EPFL scientists have developed a mathematical 'face-recognition' method for identifying and discovering nanoporous materials based on their pore size.
It may be surprising to learn that much remains unknown about radiation's effects on materials. To find answers, Massachusetts Institute of Technology researchers are developing techniques to explore the microstructural evolution and degradation of materials exposed to radiation. They report a dynamic option, this week in Applied Physics Letters, to continuously monitor the properties of materials being exposed to radiation during the exposure. This provides real-time information about a material's microstructural evolution.
Plasma propulsion concepts are gridded-ion thrusters that accelerate and emit more positively charged particles than negatively charged ones. To enable the spacecraft to remain charge-neutral, a 'neutralizer' injects electrons to exactly balance the positive ion charge in the exhaust beam, but this neutralizer requires additional power from the spacecraft. Researchers are investigating how the radio-frequency self-bias effect can be used to remove the neutralizer altogether. They report their work in this week's Physics of Plasmas.
A new simulation based on the von-Kármán-Sodium (VKS) dynamo experiment takes a closer look at how the liquid vortex created by the device generates a magnetic field. Researchers investigated the effects of fluid resistivity and turbulence on the collimation of the magnetic field, where the vortex becomes a focused stream. They report their findings this week in the journal Physics of Fluids.
A lightweight, comfortable jacket that can generate the power to light up a jogger at night may sound futuristic, but materials scientist Trisha Andrew at UMass Amherst could make one today. In a new paper this month, she and colleagues outline a way to apply breathable, pliable, metal-free electrodes to fabric and off-the-shelf clothing so it feels good to the touch and also transports enough electricity to power small electronics.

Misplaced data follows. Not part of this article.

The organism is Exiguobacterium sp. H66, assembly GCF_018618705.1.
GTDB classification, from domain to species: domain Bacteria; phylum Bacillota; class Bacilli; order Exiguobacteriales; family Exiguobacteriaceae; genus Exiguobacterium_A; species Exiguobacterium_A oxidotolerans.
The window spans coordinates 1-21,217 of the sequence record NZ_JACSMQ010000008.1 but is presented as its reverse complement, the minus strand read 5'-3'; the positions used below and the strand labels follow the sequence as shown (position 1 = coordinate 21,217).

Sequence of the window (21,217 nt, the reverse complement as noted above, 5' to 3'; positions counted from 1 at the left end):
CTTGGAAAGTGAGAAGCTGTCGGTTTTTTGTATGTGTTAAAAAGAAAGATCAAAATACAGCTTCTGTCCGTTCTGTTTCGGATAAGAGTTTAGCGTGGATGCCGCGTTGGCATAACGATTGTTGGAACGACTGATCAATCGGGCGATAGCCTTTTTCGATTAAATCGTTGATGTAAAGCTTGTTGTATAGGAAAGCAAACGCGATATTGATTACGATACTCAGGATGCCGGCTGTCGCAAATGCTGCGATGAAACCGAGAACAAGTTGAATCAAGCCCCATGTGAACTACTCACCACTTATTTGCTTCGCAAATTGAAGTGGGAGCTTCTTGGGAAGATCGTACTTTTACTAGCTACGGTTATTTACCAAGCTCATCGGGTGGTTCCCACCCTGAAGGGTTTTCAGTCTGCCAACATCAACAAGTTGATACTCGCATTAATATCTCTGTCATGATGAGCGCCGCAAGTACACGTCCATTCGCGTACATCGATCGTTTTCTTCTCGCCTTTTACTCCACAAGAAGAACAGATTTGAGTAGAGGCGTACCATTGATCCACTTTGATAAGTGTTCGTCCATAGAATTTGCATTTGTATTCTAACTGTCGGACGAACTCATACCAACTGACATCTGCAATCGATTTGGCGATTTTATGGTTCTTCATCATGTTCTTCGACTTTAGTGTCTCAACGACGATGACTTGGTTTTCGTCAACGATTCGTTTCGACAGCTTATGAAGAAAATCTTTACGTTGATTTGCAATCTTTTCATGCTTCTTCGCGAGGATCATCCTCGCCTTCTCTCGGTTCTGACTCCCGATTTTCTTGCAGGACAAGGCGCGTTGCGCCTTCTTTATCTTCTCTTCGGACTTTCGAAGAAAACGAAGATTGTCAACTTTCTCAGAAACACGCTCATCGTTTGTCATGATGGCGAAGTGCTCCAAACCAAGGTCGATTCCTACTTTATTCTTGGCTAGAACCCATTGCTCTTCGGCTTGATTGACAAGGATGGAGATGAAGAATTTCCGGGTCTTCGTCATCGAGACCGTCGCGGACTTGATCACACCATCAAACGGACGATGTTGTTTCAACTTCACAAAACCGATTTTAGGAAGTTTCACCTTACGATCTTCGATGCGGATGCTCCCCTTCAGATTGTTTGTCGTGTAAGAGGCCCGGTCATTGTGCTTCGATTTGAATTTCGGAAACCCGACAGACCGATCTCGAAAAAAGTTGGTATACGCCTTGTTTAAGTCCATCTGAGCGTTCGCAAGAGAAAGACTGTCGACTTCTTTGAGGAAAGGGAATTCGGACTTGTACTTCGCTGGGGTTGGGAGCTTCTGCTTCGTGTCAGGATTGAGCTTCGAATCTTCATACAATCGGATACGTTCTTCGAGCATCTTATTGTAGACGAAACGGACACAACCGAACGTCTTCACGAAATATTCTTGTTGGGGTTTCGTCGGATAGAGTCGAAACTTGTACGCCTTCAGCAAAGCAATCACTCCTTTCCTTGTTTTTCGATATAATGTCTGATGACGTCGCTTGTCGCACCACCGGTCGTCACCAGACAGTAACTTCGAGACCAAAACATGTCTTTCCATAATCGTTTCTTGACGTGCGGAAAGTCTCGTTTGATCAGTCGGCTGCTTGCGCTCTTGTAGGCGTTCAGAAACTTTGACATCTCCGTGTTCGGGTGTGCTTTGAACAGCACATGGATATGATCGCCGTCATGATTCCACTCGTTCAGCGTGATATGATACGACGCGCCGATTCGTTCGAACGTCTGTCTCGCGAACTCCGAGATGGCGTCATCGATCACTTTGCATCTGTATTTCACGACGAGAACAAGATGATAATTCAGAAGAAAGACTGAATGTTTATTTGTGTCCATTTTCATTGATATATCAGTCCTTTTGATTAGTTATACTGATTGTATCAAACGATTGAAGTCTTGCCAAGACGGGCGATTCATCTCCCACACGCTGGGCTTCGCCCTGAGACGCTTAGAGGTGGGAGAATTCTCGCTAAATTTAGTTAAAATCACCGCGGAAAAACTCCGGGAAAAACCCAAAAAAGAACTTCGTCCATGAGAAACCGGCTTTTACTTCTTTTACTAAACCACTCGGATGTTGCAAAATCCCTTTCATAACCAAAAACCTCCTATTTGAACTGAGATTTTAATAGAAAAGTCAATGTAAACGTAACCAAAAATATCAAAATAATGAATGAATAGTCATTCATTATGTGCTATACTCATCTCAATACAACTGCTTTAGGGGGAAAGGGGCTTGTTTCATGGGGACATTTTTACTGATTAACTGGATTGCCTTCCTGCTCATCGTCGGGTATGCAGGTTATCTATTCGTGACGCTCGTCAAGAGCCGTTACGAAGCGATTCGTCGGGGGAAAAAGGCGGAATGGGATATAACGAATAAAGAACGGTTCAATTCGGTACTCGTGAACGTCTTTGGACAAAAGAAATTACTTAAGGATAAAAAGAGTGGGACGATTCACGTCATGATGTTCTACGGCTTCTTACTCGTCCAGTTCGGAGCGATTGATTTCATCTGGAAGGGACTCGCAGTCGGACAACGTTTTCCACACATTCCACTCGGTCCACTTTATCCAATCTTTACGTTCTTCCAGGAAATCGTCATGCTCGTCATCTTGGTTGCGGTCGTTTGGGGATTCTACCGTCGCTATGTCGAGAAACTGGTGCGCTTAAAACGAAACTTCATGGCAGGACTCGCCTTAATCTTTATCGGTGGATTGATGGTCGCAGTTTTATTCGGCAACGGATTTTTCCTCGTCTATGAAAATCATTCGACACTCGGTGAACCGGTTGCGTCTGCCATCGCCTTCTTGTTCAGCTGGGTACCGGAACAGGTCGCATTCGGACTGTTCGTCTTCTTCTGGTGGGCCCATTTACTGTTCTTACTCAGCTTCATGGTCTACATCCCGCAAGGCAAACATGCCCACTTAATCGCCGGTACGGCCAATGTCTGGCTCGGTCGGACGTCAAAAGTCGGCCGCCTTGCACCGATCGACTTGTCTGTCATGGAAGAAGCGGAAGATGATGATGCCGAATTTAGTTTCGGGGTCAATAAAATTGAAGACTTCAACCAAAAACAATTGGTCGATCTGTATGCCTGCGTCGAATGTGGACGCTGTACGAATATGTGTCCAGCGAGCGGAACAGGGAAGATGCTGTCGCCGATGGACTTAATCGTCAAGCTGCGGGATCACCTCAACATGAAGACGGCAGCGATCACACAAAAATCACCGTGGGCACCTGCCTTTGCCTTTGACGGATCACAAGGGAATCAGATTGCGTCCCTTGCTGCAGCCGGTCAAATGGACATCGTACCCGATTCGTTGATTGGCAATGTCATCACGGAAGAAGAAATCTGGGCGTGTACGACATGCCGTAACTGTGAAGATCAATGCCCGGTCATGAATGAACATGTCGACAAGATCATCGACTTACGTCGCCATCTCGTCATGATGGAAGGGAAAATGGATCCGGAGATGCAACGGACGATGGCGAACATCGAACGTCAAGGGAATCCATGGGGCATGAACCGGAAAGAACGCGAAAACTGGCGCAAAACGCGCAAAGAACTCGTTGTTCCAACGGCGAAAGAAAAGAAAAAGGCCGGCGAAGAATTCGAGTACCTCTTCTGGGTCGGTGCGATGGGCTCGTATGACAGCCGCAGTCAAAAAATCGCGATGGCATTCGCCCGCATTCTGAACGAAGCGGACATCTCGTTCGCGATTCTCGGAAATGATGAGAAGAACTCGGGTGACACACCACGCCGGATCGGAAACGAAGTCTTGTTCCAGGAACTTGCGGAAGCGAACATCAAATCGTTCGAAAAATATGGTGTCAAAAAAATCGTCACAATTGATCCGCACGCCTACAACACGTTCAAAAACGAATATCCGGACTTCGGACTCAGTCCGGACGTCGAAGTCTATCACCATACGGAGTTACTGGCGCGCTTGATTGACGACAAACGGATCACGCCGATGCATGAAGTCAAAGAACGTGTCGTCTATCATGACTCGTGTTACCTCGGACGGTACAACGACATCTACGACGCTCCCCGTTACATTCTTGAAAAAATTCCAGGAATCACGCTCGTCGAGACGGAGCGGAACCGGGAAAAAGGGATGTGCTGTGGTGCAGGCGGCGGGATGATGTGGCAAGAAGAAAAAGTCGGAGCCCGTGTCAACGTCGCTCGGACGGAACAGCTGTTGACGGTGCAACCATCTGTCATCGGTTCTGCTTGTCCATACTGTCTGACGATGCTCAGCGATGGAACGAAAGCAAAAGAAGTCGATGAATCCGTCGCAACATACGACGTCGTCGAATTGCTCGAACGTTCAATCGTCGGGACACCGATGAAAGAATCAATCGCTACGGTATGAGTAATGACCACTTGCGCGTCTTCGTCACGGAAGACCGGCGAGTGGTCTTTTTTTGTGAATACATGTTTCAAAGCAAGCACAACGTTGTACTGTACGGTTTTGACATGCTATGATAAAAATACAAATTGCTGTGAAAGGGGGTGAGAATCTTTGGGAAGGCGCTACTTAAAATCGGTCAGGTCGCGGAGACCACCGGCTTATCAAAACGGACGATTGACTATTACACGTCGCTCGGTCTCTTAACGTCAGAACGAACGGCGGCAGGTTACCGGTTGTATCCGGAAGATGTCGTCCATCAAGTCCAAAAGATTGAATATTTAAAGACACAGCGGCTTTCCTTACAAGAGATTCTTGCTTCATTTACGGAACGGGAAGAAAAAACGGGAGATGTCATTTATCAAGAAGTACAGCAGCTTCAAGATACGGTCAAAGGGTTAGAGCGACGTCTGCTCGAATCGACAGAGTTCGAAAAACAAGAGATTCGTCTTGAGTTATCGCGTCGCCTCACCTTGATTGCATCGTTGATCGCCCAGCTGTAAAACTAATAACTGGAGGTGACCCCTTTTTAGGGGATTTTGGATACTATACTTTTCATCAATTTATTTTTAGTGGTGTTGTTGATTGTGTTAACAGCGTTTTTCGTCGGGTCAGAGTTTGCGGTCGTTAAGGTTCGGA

Materials exposed to neutron radiation tend to experience significant damage. At the nanoscale, these incident neutrons collide with a material's atoms, which then collide with each other. The resulting disordered atomic network resembles those seen in some glassy materials, which has led many in the field to use them in nuclear research. But the similarities between the materials may not be as useful as previously thought, according to this week's The Journal of Chemical Physics.
Researchers have succeeded in permanently rewriting flatworms' regenerative body shape by resetting their internal bioelectric pattern memory, causing even normal-appearing flatworms to harbor the 'code' to regenerate as two-headed worms.
The first total synthesis of dimeric securinega alkaloid (-)-flueggenine C was completed via an accelerated intermolecular Rauhut-Currier (RC) reaction. The research team led by Professor Sunkyu Han in the Department of Chemistry succeeded in synthesizing the natural product by reinventing the conventional RC reaction.
Significant commercial investment in wearable vision systems for personal communications and entertainment is driving rapid advances in miniature optoelectronics components and consumer-driven applications. A special section in this month's issue of Optical Engineering, published by SPIE, the international society for optics and photonics, aims to help boost progress across development in automotive, industrial, and military applications.
Northwestern University scientists have built a structurally complex material from two simple building blocks that is the lowest-density metal-organic framework ever made. Directed by design rules developed by the scientists, uranium atoms and organic linkers self-assemble into a beautiful crystal -- a large, airy 3-D net of very roomy and useful pores. The pores are so roomy, in fact, that the scientists have nestled a large enzyme inside a pore -- no small feat.